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The Trinity community held two observances to commemorate the first anniversary of the terrorist attacks in New York, Pennsylvania, and Washington, D.C.

More than 1000 Trinity students, faculty, staff, and neighbors filled the Ozinga Chapel in the morning for a service of remembrance. The audience viewed a video of the events that occurred on Sept. 11, 2001, followed by the concert choir's performance of Lacrymosa, one movement from Mozart's Requiem, as part of the "Rolling Requiem" sung by choirs worldwide. 
Freshman Lara Van Der Ploeg, Frankfort, Ill., read a poem titled "Rubble," a first-person account of the devastation and chaos that covered the New York streets.

"That was a really powerful and sobering reflection," said Dawn Leo, a junior from Sheboygan, Wis. "It made me feel like I had lost a loved one."

The congregation sang "When Life Becomes A Nightmare," a hymn written in response to the attacks, followed by a reading by junior Abe Peterson, Willmar, Minn., titled"Will I Remember," a reminder to hold on to the memories of the tragedy. Images of the aftermath were shown, mixed with photos of the prayer vigil and services held at Trinity last year.

Rev. Tim Hoekstra, the College chaplain, read verses from Psalm 34 and Psalm 46 before offering a prayer of thanksgiving and a plea for peace.

Wednesday evening, more than 300 students filled the Commons for a candlelight service. Beginning at 9:11 p.m., candles illuminated the heart of the College's campus as the students prayed, sang hymns, read Scripture, and offered words of encouragement.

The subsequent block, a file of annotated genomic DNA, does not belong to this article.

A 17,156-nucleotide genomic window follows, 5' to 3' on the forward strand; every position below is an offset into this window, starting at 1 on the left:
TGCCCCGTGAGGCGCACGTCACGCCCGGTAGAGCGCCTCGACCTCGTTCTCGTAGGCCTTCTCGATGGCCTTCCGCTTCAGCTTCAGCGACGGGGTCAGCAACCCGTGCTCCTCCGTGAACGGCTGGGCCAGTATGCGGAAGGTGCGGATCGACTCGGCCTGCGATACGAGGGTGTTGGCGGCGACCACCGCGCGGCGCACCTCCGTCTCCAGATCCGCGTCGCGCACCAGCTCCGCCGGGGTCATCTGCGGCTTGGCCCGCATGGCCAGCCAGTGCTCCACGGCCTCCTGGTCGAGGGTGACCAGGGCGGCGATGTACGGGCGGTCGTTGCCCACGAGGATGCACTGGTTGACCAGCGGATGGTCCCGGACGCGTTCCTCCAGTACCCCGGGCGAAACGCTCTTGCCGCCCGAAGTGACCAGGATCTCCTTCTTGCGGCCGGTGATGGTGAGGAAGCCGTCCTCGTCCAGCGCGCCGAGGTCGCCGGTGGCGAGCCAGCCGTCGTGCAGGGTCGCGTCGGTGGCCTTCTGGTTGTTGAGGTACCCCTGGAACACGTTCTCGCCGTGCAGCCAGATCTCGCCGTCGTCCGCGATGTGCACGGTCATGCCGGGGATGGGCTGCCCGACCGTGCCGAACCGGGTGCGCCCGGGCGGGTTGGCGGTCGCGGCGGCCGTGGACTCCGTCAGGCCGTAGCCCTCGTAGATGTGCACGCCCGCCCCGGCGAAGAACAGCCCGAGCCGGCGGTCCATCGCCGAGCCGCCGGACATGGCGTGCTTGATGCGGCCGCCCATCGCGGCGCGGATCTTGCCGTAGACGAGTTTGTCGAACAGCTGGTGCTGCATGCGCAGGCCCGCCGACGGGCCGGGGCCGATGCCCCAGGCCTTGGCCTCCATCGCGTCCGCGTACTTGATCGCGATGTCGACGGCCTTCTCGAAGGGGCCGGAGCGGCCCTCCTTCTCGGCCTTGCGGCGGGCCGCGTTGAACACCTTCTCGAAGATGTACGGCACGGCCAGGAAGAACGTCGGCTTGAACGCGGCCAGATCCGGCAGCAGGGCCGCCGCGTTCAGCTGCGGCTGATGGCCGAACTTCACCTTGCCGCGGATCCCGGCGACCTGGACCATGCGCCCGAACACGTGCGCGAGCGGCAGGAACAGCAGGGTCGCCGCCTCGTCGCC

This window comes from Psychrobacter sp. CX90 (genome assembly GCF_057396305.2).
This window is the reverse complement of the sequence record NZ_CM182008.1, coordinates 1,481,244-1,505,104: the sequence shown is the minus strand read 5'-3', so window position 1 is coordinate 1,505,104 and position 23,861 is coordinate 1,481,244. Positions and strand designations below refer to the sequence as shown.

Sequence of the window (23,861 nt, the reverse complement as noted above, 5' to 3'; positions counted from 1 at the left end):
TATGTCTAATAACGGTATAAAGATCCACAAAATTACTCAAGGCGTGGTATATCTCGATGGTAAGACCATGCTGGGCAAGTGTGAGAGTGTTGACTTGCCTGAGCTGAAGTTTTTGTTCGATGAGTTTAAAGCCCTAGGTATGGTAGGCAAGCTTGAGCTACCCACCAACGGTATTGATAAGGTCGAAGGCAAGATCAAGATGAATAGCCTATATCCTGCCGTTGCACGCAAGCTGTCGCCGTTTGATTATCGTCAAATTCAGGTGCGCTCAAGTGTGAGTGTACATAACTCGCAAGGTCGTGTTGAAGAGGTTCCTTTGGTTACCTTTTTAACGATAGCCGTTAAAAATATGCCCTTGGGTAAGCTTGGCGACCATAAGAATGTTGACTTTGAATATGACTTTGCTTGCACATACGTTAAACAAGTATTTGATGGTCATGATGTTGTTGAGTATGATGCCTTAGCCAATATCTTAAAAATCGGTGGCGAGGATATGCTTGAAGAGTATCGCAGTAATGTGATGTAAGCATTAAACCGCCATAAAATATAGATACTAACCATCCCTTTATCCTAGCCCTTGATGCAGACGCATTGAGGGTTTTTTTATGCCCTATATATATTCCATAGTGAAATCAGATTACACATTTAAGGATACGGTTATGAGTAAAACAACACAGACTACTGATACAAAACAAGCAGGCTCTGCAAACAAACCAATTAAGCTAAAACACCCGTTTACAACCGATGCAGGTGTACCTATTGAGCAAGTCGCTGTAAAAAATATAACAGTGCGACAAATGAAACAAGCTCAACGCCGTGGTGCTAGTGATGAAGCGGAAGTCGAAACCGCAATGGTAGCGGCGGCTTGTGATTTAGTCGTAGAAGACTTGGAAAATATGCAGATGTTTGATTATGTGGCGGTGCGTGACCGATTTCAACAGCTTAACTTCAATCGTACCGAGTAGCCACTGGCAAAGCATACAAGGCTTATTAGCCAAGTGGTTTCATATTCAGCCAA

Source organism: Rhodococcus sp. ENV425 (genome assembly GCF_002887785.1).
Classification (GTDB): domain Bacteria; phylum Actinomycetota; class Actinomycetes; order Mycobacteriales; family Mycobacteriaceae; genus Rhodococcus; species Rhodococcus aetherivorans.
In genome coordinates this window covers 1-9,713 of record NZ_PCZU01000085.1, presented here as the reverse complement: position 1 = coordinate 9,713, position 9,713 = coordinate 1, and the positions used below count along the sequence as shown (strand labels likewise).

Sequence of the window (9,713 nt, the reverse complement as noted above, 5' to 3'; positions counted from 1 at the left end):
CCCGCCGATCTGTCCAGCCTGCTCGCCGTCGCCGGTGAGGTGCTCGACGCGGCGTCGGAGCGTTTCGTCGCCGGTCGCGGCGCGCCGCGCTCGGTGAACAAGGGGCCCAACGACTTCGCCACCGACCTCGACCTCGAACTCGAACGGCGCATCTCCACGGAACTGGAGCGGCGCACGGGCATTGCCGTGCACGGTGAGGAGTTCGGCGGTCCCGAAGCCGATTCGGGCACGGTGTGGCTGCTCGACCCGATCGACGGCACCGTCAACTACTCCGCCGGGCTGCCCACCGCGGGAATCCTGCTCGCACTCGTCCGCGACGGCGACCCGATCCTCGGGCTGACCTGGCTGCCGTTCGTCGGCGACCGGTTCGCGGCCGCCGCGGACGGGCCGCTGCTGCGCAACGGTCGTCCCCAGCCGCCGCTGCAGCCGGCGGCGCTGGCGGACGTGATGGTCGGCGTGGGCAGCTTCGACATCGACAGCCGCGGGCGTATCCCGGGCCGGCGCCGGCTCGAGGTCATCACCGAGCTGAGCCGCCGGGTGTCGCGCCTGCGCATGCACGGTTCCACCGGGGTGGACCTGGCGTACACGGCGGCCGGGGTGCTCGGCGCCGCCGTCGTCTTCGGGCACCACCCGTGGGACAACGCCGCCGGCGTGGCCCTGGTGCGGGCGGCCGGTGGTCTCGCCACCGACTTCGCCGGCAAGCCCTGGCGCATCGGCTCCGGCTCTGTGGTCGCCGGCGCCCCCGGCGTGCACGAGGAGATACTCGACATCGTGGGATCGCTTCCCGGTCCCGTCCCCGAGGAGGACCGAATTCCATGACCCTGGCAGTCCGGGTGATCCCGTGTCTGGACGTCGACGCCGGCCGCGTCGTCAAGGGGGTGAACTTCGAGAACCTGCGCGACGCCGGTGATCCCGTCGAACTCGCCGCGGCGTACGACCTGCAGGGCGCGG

During the ceremony, which was organized by the student association executive committee, junior Linsey Jones (Batavia, Ill.) sang God Bless America and senior Chad Meeuwse (Ripon, Calif.) sang Let Your Glory Fall. Student Association President Ryan Wynia, a junior from Sioux Center, Iowa, gave remarks of hope and peace:

"As young Americans living in our country, most of us have enjoyed freedom to play, to work, to worship, and to attend a Christian institution," Wynia said. "Let us not take our freedom for granted, for we are called to be Christian citizens-to act with integrity, commitment, courage, and faith. Though one million buildings may fall to the ground, we know that our one foundation is Jesus Christ our Lord."

The group then sang Our God Reigns before departing.

"Looking back one year later gives a better appreciation for the events of 9/11," said Brent Van Til, a junior from South Holland, Ill. "It was good for us to take this time to remember."

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